What would you think about, if someone asked you to describe 18th century? Rococo, enormous skirts and elaborate etiquette; satin and Chippendale; literary salons and Enlightenment. And all these things, of course, would be true and relevant. But they are only one part of the story – we can even say, a relatively small part. Tonight, I would like to show you a different part of Georgian London – the one, that glorious paintings in the National Gallery wouldn’t depict.
Have no fear, though: I will not drag you into any really dark stories – although this imperial capital has them in abundance. On the contrary, our subject tonight would be cheerful and light-hearted – namely, entertainment. How did people in Georgian London entertain themselves? Where would they go to have fun? Surely, nobility had their balls and concerts; but what about people like you and me, who would look for something to do on Sunday afternoon without breaking their bank? (Remember, Sunday in the Georgian era is the only weekend; although, if your employer is lenient, on Saturday he might let you go home earlier).
Bull-baiting, dog-baiting and other blood sports remained popular as ever. On the other hand, bear-baiting – this indisputable hit of Elizabethan times – had died out; not because of the rising humanism in society, as some might think, but because wars with the Continent stopped the supply of bears.
Cock-fighting, at the same time, was dazzlingly popular – some public houses even constructed their own purpose-built cock-pits. Heady atmosphere during these battles, exhilarating risk of betting and an allure of easy win attracted many people. Careful class segregation had to wait until Victorian era – for now, elegantly dressed nobles in their satin coats jostled for a better view with poor apprentices of both sexes. You had to be careful, though: according to the rules, “Should any man make a wager and lose, but not pay his dues and make another wager, he shall be put in a basket and hung up to the eaves of the main, where all men shall see him, and there shall remain till the end of the session, when he shall be cut down and banished from the main”.
Should you seek a more conventional pastime, you could watch a football match. But I must warn you, that Georgian version of football was much rougher, than its modern equivalent. Some of participants ended up with broken legs, as all players were wearing thick shoes armed with iron. Black eyes, along with bruised arms, were almost a part of job description. But the reward for victors could sweeten the lot and salve the wounds: according to the memories of William Hutton, the best players were treated like celebrities. “I have seen this coarse sport carried to the barbarous height of an election contest; nay, I have known a football hero chaired through the streets like a successful member [of parliament], although his utmost elevation of character was no more than that of a butcher’s apprentice”. It’s almost soothing to know, that nothing had changed in that regard.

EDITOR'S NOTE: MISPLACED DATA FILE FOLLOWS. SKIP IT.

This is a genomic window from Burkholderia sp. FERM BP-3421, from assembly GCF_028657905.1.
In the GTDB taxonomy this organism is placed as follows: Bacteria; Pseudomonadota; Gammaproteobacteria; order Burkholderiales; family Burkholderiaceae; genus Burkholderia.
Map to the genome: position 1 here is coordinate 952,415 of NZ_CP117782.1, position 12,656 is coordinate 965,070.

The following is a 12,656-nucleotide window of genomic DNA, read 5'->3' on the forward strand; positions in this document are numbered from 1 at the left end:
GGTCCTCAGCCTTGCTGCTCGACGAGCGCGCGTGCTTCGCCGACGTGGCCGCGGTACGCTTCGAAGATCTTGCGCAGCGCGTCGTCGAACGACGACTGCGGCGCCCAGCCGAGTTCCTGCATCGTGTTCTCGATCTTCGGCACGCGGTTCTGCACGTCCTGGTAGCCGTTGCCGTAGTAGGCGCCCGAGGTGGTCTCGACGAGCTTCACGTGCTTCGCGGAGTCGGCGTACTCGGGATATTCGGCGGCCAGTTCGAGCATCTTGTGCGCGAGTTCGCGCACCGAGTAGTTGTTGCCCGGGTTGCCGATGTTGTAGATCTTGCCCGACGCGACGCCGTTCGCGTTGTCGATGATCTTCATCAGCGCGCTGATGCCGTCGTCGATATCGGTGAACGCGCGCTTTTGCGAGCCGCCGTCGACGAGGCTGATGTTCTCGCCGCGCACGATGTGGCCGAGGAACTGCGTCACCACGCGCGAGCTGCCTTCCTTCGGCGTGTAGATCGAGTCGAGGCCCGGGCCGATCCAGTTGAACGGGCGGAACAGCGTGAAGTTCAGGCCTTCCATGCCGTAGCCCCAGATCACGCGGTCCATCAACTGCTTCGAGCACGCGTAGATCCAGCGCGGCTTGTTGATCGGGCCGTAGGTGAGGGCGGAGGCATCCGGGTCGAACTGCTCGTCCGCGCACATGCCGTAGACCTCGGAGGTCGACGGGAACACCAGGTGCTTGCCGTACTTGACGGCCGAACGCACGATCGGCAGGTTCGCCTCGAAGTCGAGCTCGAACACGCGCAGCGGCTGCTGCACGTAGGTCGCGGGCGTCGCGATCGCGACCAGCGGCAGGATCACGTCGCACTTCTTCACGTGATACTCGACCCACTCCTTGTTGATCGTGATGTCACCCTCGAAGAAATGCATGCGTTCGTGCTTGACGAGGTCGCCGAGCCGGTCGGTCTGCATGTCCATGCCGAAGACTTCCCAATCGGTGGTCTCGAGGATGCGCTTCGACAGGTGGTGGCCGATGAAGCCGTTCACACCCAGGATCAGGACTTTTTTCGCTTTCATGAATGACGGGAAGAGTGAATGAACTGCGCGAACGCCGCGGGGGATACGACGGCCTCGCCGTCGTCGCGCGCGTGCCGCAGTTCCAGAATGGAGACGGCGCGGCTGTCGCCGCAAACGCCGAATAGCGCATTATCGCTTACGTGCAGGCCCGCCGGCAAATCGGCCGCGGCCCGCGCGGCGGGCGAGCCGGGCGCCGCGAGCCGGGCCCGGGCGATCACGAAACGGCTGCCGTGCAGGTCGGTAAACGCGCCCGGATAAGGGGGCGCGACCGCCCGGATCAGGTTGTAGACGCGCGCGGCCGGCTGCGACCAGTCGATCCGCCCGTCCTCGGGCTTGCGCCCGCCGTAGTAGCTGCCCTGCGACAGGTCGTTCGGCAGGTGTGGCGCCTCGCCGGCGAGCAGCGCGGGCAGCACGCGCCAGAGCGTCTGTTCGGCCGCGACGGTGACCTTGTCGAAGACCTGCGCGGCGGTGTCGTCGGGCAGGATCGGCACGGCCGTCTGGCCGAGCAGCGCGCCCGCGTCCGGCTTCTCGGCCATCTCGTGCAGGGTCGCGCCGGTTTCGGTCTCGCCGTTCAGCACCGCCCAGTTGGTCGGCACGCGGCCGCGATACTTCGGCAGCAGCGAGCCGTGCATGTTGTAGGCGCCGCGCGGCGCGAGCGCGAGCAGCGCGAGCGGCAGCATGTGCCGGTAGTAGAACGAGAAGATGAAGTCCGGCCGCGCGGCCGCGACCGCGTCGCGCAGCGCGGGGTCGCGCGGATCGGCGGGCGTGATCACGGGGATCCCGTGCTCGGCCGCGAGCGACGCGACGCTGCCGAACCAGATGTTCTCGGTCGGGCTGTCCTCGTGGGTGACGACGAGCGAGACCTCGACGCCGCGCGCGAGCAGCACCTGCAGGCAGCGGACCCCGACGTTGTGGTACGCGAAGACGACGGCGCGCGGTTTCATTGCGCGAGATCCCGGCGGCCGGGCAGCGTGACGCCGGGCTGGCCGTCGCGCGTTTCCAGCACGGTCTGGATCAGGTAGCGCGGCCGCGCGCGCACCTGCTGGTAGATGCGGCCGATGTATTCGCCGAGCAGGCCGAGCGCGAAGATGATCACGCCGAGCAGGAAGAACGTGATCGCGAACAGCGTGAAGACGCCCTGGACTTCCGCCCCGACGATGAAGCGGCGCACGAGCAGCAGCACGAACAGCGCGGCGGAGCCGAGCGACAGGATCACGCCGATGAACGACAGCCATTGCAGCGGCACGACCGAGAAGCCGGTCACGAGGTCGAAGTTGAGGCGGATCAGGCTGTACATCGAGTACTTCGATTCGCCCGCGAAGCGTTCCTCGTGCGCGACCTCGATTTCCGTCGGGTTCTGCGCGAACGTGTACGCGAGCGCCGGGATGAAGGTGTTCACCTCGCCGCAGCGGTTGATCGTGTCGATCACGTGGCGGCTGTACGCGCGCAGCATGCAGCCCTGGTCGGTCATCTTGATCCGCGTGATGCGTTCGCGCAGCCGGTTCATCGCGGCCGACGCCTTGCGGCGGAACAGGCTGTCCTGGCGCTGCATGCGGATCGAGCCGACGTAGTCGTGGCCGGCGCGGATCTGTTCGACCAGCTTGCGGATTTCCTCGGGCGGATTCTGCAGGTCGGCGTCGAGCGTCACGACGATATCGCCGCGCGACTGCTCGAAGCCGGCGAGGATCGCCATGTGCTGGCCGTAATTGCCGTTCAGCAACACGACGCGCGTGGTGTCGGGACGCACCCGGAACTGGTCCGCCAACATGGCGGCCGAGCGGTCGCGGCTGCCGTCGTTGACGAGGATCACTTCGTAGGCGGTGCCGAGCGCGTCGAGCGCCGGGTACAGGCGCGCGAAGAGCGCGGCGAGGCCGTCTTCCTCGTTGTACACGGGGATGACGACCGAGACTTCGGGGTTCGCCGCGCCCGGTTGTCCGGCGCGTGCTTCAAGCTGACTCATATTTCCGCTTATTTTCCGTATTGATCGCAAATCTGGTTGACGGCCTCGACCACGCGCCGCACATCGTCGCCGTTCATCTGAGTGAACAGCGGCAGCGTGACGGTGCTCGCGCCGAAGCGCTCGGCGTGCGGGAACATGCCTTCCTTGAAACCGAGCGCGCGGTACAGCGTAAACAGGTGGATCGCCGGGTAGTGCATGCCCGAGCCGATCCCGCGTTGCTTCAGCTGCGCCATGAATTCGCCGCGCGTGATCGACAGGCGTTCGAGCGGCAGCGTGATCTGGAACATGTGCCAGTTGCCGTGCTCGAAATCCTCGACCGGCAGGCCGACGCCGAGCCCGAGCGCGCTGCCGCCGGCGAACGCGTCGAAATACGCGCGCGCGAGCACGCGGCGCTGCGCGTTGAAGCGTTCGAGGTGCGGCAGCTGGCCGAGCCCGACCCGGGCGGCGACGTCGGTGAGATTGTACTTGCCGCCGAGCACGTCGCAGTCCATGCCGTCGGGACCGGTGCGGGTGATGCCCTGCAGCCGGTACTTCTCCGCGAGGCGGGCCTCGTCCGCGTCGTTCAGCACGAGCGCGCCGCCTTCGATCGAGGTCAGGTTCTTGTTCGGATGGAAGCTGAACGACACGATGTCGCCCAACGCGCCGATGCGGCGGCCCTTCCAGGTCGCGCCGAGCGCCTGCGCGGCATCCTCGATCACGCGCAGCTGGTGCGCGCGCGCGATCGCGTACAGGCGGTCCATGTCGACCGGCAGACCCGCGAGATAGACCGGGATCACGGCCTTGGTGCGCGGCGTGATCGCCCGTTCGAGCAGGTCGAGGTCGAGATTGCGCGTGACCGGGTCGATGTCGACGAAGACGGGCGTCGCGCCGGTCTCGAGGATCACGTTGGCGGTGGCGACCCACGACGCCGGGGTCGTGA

The fields near Marylebone – how strange does it sound now! – were a favourite place for ‘bruising matches’ (bare-knuckle boxing). In our day and age, women’s boxing is often treated as a very recent invention and a sign of the World Gone Mad (with a frequent mention of Those Wacky Feminists, who had ruined it all). Well, I hate to break it (I don’t), but inhabitants of Georgian London would’ve been very surprised to hear it. Especially those, who used to go and watch legendary “Bruising Peg”. A darling of London boxing scene, she was famous for “beating her antagonist in a terrible manner”.
Not all pleasures and spectacles of Georgian London were so violent, of course. Even during bitter, dark winters people used to set up marvellous fairs on the frozen Thames. It’s hard for us now to imagine it covered with ice so thick you could safely walk on it. But this was a reality for centuries – in fact, the first frost fairs were recorded during Elizabethan times. Back then, a printing press would be pushed on the ice to test it. If the ice held, souvenir cards were printed off and sold as a memento of the occasion. I would’ve gladly read about the occasions, when the ice didn’t hold, and some unlucky souls would have to rescue valuable printing press from Thames water – but then, history rarely records defeats.